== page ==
INTERESTING discoveries have been made at an archaeological dig at the site one of Cumbria’s oldest buildings.

The West Cumbria Archaeological Society, established in 2003, were awarded £69,300 in National Lottery Heritage funding to carry out the Holme Cultram Harbour Project.

Holme Cultram Abbey, in Abbeytown, near Wigton, was the largest monastic house in the county and was founded by Cistercian monks.

This dig project aimed to build on previous discoveries from 2016, when local volunteers working on some excavations uncovered a jetty to the south east of the stunning abbey.

It is believed that vessels travelled in from the Solway Firth on a long filled-in deep water channel using this as a landing stage, possibly during the construction period of the abbey.

With the lottery funding, the project was able to revisit the area and focus on the ways the monastery used and adapted the river.

Mark Graham, an archaeologist working on the site, said: “This season we’ve been looking at two main areas. The stone jetty and the timber.

“The stone jetty is really interesting. We’ve also been looking at how you could build a monastery out of sandstone.

“We’ve found some anomalies but also found that you could bring boats up to the abbey from Skinburness that we didn’t know about.”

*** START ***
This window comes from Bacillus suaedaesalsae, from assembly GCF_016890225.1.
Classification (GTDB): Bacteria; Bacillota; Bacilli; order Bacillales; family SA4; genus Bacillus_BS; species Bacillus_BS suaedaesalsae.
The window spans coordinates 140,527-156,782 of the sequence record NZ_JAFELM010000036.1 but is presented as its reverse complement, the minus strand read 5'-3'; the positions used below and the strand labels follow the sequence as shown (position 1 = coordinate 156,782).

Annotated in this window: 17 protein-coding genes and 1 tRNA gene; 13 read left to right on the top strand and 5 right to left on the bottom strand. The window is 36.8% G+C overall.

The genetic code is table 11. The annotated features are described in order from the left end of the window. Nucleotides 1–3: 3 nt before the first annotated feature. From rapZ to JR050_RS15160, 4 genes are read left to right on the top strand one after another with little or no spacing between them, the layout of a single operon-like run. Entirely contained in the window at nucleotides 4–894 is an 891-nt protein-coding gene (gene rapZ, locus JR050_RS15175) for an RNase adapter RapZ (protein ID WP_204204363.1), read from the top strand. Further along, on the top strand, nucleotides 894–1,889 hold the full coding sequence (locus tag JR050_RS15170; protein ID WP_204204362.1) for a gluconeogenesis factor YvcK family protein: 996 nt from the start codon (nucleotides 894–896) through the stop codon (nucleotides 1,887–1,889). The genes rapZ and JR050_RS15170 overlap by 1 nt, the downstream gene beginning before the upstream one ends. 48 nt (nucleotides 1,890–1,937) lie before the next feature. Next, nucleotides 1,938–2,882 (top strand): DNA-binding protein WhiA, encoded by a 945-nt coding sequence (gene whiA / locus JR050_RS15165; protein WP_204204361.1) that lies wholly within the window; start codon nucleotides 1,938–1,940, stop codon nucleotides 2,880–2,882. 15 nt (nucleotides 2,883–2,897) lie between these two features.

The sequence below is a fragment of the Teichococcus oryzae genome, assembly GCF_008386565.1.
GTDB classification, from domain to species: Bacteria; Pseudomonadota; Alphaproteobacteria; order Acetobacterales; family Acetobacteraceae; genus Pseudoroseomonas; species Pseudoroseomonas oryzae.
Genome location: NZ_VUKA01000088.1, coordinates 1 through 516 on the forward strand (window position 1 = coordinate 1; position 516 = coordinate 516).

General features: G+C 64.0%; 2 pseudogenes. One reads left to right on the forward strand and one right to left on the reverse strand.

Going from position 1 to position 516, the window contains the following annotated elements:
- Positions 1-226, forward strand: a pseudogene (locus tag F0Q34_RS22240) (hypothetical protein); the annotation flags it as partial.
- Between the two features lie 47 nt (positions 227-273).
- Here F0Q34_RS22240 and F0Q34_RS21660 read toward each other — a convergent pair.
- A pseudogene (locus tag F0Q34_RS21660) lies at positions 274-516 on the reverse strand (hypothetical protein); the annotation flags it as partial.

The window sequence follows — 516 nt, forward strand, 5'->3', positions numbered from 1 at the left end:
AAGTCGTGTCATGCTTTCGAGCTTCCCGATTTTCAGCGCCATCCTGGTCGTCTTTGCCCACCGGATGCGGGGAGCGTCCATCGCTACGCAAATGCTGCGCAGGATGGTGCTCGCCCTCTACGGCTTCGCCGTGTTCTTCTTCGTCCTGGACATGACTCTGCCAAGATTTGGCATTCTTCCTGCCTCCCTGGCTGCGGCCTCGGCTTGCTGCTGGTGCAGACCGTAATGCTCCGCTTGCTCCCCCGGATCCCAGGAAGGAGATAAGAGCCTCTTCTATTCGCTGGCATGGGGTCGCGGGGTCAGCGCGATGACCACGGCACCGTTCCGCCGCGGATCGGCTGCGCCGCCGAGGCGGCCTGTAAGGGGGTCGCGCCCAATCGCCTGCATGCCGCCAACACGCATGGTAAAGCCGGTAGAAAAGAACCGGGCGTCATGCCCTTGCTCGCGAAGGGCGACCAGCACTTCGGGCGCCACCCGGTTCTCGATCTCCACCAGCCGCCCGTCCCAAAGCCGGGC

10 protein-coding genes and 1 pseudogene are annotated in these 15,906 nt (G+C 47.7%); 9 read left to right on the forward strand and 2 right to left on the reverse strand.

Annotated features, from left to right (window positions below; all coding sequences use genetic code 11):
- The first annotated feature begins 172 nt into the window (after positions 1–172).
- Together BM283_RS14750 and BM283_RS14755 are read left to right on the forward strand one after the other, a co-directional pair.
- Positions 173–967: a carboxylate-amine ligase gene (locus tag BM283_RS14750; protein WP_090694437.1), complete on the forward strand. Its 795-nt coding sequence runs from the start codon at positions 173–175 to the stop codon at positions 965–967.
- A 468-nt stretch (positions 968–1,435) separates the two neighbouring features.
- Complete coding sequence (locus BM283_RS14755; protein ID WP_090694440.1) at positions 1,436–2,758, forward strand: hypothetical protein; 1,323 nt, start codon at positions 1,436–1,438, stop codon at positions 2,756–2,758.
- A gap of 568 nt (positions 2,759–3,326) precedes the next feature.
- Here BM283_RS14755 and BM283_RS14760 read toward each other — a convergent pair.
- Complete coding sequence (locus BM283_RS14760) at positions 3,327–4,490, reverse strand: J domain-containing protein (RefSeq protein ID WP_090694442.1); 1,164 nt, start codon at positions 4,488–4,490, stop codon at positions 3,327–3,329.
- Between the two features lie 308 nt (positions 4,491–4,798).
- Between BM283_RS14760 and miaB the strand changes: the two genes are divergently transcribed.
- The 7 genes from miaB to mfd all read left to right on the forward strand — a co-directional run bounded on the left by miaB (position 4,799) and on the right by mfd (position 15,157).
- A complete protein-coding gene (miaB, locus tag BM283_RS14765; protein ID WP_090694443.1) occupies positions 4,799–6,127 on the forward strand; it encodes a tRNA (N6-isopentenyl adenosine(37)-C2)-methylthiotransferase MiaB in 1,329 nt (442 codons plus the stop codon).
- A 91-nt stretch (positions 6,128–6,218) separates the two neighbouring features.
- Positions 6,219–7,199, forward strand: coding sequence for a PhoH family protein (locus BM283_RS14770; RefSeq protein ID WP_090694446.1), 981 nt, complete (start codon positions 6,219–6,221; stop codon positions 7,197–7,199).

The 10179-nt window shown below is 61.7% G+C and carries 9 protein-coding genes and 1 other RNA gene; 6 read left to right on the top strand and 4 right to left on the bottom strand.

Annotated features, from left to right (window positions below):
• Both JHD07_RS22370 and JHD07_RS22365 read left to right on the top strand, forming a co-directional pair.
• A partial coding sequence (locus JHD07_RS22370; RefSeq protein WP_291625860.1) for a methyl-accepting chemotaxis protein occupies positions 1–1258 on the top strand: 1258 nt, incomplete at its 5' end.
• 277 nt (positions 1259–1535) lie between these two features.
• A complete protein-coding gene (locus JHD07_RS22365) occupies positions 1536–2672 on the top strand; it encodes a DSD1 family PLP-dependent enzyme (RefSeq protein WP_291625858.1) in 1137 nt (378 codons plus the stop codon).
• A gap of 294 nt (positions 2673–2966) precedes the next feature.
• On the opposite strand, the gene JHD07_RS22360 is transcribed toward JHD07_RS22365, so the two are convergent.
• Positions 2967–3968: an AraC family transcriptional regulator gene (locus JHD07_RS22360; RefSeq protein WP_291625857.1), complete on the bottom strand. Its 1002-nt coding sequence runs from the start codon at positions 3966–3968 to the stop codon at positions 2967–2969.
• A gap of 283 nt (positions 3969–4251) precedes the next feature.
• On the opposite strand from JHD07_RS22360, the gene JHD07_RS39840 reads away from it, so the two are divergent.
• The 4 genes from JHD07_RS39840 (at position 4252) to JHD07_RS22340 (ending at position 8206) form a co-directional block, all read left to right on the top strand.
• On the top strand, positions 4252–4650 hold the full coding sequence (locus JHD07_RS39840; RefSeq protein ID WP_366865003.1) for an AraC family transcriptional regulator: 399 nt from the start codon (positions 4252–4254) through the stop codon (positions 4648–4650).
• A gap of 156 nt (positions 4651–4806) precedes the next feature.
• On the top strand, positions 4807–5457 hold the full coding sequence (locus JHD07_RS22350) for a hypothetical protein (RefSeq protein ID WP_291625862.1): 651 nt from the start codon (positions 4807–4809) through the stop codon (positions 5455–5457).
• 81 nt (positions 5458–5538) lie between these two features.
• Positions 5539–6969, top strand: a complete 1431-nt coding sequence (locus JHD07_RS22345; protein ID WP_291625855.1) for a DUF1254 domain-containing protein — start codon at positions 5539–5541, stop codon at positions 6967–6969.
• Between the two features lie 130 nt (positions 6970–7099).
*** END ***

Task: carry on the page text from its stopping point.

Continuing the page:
A trench was dug along the jetty where some old timber was found.

Mark continued: “The timber we have found looks like it has been re-used in the monastery and we were able to prove that through our finds that the river was here.”

Another trench was opened on the east side where volunteers and members of the society were looking at the chapter house. This is where some former monks’ toilets were discovered.

Volunteers and schools engaged with the vital project through working with local company Grampus Heritage and Training Limited, as well as the Solway AONB who delivered the educational side of the scheme.

Activities ranged from archive research and geophysical surveys to coring, excavation and post-excavation assessment of material.

Mark added: “It’s all done by volunteers and community volunteers. They own their discoveries.

“It’s brilliant to have the schools involved. It’s so much easier to explain things when they are involved. You cannot beat being involved in the discovery its so much more real.”

Gill Goodfellow, secretary of archaeological society, said: “The society is delighted how well the excavation has gone.

“We have exceeded our expectations and thanks to the funding from the Heritage Lottery Fund, we attracted lots of new volunteers and introduced many more people to the abbey. We had visits from adult and youth/school groups as well as individuals from the local community and further afield.

“We have confirmed how important Holme Cultram Abbey was in the wider Cistercian wold, and not just a backwater in northern England. We will now be working along with our professional colleagues on the report which will be out later this year.”

The dig finished last Friday.